Understanding House Price Indices

Discussing house prices has become something of a national obsession with homeowners and potential first-time buyers alike keen to track the value of property in their area.

There are plenty of house price indices available to help people follow house prices. Indices have been around in various forms since the 1950s and were first provided by mortgage lenders but are now also produced by Government bodies and property websites.

However, the findings are often conflicting and can be confusing. This is because each index is based on a different set of data – so we’ve explained how the different house price indices work.

Halifax house price index

The latest Halifax house price index shows that house prices in the three months to May 2014 were 2% higher than in the three months to February 2014 (source: http://www.lloydsbankinggroup.com/Media/economic-insight/halifax-house-price-index/) and 8.7% higher than May 2013.

As the name suggests, this index is compiled by Halifax (now part of Lloyds Banking Group) and it has been going since 1983. The index is compiled using price agreed data on property bought using a Halifax mortgage. It tracks the price of a “typical house” in the UK showing the percentage change in the price over the month, quarter and year. It uses figures up to the last day of the previous month – so it’s pretty up to date.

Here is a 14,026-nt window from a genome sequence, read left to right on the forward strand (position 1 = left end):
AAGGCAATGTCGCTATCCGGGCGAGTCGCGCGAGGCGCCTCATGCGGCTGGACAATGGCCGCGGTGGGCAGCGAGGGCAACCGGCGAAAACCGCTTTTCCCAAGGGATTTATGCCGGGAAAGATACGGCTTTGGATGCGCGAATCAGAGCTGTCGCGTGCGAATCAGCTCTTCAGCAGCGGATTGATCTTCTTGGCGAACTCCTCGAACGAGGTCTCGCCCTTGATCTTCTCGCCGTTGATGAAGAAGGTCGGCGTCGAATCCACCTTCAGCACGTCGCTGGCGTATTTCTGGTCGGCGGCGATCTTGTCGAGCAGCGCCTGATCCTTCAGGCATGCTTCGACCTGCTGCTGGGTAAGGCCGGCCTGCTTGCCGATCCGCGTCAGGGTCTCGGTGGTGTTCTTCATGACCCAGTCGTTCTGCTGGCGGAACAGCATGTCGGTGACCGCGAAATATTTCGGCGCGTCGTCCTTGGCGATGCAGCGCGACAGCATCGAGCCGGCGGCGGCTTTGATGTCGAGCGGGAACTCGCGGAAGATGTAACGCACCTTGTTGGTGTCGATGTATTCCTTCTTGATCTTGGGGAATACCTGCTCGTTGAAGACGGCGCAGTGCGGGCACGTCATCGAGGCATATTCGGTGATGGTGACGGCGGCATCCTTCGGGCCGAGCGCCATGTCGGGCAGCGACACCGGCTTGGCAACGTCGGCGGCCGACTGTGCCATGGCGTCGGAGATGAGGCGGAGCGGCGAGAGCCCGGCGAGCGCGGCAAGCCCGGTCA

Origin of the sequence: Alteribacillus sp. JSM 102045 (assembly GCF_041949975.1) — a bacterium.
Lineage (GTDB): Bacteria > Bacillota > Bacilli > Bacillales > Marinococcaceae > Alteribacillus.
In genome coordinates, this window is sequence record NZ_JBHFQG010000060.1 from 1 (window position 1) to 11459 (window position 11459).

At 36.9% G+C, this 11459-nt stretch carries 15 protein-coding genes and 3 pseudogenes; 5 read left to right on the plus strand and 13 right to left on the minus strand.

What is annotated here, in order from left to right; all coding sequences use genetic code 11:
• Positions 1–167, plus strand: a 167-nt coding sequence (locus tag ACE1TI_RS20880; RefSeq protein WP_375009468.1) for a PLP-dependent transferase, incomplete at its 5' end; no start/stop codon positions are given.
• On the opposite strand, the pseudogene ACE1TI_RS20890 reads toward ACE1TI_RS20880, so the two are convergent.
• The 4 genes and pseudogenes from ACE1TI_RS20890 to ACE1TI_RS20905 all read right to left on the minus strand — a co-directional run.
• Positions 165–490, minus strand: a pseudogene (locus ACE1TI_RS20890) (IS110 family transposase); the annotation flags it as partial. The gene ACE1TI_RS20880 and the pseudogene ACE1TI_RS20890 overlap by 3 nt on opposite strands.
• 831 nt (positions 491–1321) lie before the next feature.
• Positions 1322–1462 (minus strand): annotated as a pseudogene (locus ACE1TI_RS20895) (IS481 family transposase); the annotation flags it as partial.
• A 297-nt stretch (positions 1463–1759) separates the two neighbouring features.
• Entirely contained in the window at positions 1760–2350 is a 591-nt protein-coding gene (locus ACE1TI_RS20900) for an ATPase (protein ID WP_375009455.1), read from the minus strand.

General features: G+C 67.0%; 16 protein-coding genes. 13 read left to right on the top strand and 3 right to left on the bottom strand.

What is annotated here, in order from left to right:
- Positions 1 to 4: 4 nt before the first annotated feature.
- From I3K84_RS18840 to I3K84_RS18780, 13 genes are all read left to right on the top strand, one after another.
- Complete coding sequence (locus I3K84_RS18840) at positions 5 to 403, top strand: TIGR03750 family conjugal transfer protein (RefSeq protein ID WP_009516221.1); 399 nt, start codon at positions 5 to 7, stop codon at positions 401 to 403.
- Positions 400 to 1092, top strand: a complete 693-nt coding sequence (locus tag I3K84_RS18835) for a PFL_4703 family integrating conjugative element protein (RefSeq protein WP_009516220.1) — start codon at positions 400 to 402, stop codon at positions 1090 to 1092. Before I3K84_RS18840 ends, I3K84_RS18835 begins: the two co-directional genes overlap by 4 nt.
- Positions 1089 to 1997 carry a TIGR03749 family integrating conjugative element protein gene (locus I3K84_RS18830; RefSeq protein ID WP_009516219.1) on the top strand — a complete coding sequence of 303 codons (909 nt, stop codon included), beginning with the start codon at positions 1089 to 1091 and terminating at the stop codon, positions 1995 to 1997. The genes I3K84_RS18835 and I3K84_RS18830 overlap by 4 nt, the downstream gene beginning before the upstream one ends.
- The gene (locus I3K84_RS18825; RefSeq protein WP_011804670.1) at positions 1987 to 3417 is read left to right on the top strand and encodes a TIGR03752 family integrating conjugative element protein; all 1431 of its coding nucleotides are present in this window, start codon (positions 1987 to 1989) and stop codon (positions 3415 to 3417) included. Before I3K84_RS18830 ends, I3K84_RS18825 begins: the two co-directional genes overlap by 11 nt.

The Halifax house price is “seasonably adjusted”. The methodology published alongside the house price index explains what this means: “House prices are seasonal with prices varying during the course of the year irrespective of the underlying trend in price movements. For example, prices tend to be higher in the spring and summer months when more people are looking to buy. We therefore produce seasonally adjusted series to remove this effect and to allow us to concentrate on the underlying trend in house prices. These seasonal factors are updated monthly.”

Nationwide house price index

Nationwide building society has been publishing house price data since 1952 on a quarterly basis and 1991 on a monthly basis. Its latest figures suggest that UK house prices increased by 0.7% in May 2014 and are 11.1% higher than May 2013. (Source: http://www.nationwide.co.uk/about/house-price-index/headlines). However, Newcastle was identified as one of the worst performing cities with prices rising just 3% over the past year (Source: http://www.nationwide.co.uk/~/media/MainSite/documents/about/house-price-index/Q1_2014.pdf).

The Nationwide house price index is compiled using the average price agreed on a property bought using a Nationwide mortgage and covers the whole of the UK.

Like the Halifax index, Nationwide tracks the price of a typical house and figures are seasonably adjusted.


Property website Rightmove calculates its house price index in a completely different way from either Halifax or Nationwide. Instead of using mortgage sale price, it uses the asking prices of property displayed as for sale on its website which is about 90% of properties on the market.